“The unexpectedness of the pandemic makes the need for assessment fundamentally different than other breaks students get,” said Johnson. “Expected breaks are much easier to plan for and learning losses are generally not as dramatic during things like summer break, where some students actually increase their learning levels thanks to reading programs at libraries and other initiatives like that. These initiatives aren’t as readily available during social distancing, so the issue becomes even bigger. I expect the learning gap will be shown to be significant during this time.”

Alerta and Johnson also discussed prioritizing what subject areas to assess during the REL Central virtual chat; there are several schools of thought regarding this issue. Given the fluidity and ever-changing nature of the pandemic response from public and private entities alike, education leaders’ plans for the fall are difficult to write out in permanent ink.

“Having accessible data is what‘s most important, in my opinion,” said Johnson. “We don’t want to reinvent the wheel and have assessments that students are unfamiliar with, so right now we’re planning on relying upon inventory surveys and other summative assessments that teachers have seen in the past. That being said, it’s important to keep our options open, so ‘hand scoring’ assessments, which our teachers aren’t as familiar with, are still currently being considered as well.”

In a poll conducted during the virtual quick chat, 73% of 252 participants indicated that their plans for the fall leaned towards a hybrid model of education that would include both in-person and remote learning. This result suggests that many education professionals are expecting the unexpected and preparing to have both avenues open to them. With external conditions changing regularly and a lot of unknowns still in play for everyone in the education community, these results are unsurprising.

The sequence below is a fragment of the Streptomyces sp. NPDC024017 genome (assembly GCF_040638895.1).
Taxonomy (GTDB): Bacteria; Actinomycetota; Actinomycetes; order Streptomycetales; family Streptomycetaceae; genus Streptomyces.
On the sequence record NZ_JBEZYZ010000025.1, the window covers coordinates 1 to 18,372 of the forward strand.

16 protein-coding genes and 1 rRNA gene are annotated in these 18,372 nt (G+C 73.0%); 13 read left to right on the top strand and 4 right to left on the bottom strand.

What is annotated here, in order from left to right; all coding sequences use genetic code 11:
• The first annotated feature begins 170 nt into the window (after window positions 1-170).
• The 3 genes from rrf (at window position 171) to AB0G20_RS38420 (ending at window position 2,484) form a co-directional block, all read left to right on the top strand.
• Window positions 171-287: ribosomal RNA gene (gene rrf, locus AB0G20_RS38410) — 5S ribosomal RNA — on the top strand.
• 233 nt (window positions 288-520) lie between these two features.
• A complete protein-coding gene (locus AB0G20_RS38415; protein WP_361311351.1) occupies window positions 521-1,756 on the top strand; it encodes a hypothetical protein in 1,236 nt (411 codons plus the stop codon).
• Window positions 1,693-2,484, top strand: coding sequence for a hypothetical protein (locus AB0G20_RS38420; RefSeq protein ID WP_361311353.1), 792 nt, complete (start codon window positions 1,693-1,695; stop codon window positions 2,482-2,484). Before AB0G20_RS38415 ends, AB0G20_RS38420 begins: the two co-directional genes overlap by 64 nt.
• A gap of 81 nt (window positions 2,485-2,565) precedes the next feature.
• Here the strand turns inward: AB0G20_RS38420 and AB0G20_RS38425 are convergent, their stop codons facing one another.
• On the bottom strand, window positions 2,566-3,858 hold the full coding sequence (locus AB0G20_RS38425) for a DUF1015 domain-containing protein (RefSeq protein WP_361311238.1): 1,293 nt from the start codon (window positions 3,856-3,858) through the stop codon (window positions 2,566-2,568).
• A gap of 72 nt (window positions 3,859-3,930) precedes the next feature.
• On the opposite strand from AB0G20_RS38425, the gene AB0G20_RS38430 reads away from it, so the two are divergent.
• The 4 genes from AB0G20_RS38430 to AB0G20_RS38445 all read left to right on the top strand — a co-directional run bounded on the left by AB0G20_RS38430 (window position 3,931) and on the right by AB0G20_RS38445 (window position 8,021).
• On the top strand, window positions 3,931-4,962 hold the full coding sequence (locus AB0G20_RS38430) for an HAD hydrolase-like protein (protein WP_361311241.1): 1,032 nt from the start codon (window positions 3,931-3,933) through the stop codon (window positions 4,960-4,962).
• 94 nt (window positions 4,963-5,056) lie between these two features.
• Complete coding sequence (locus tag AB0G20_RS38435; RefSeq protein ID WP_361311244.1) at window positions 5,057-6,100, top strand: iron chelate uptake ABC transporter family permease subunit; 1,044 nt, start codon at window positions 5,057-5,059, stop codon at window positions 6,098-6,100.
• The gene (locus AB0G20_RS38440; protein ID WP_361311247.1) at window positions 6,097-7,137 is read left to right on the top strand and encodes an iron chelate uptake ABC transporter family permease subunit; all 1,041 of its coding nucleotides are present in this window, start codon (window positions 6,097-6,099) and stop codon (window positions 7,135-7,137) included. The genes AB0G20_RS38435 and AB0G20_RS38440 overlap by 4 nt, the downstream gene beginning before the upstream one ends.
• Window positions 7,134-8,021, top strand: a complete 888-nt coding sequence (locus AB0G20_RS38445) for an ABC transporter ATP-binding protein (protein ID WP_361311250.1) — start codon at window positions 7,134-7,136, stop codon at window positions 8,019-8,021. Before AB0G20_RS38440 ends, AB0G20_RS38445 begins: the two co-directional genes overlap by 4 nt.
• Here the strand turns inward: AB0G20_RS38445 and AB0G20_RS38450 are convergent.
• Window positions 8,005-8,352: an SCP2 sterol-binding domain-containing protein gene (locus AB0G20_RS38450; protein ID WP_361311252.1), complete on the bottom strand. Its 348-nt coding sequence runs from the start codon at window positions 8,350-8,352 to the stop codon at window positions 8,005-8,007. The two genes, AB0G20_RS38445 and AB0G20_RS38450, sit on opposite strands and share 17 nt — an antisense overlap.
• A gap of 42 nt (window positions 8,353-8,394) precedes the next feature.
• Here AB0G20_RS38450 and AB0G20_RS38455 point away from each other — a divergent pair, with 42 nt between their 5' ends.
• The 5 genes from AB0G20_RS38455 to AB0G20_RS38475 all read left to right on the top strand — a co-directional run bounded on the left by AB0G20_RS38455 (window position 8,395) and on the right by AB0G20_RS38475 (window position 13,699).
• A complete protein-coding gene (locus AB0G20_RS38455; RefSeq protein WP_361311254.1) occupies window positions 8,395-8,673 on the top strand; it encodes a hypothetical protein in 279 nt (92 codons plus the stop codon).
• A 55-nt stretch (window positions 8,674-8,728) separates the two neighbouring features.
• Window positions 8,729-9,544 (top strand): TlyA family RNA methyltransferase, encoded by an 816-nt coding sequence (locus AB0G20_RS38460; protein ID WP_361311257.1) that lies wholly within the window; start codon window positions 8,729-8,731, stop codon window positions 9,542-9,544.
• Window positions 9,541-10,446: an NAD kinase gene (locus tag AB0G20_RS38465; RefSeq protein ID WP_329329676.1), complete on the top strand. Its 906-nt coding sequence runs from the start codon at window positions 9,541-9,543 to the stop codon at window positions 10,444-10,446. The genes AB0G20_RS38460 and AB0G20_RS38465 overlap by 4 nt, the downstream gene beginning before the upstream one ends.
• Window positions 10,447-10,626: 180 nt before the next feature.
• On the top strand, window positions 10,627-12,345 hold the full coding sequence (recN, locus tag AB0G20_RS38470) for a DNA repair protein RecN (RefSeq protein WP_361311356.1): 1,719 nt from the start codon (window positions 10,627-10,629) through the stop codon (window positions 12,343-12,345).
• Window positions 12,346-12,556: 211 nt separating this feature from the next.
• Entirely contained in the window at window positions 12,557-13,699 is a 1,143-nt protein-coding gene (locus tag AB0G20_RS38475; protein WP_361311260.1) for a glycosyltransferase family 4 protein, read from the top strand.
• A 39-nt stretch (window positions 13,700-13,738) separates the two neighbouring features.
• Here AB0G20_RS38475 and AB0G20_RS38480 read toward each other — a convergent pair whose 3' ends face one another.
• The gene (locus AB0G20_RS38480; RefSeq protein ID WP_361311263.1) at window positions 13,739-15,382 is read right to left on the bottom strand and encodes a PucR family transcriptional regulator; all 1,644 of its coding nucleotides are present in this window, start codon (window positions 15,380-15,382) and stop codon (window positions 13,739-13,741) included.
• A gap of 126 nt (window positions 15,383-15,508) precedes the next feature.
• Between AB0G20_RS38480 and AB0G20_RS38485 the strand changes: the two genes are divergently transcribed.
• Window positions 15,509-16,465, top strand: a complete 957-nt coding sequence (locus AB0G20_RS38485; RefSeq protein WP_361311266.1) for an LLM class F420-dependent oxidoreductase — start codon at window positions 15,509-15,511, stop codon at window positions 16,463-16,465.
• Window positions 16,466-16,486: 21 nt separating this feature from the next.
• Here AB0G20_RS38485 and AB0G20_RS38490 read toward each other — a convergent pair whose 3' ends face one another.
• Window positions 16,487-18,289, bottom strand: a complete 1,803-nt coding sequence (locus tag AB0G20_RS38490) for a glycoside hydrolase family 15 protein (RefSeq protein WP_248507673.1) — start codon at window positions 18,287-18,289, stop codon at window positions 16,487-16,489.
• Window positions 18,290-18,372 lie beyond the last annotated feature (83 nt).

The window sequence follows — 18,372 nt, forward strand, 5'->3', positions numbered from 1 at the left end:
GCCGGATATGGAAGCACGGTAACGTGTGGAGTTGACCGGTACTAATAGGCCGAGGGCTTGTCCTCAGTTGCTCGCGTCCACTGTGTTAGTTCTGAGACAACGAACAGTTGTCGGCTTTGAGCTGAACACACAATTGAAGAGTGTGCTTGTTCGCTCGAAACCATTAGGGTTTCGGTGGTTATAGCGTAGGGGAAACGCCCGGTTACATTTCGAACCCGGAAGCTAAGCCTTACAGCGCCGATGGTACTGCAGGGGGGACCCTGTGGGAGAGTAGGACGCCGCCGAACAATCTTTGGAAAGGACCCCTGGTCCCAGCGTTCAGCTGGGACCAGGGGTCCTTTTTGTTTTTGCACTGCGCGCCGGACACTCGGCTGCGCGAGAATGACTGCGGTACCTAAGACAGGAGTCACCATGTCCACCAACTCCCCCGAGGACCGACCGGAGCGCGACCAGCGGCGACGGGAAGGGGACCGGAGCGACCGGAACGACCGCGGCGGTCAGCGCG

“Everything can change quickly nowadays, so being adaptable is important,” said Alerta. “Defining what standards are going to be covered and creating pre-assessments for our teachers to get a baseline for where students are at are a focus at the moment, but nothing has been set in stone yet.”

Johnson and Alerta also mentioned that assessing students’ social-emotional capacities, even more than their academic abilities, would be a district priority in the wake of the potentially traumatic hardships during the pandemic. These hardships could include unemployed parents and difficult home environments, among others. They also stated that the pandemic could catalyze a paradigm shift in the philosophy of education. For example, traditional grading systems and other modes of assessment could undergo a permanent overhaul to better represent the changing times we live in.

However schools open in the fall, whether in person or virtually, charting a path to where students need to be in spring 2021 is a common refrain among educators. Focusing on this path and strategically integrating assessments into its map are important first steps along the journey back to normalcy in education.

For more pandemic-related educational resources, be sure to visit the REL Central digital memo page devoted to the topic.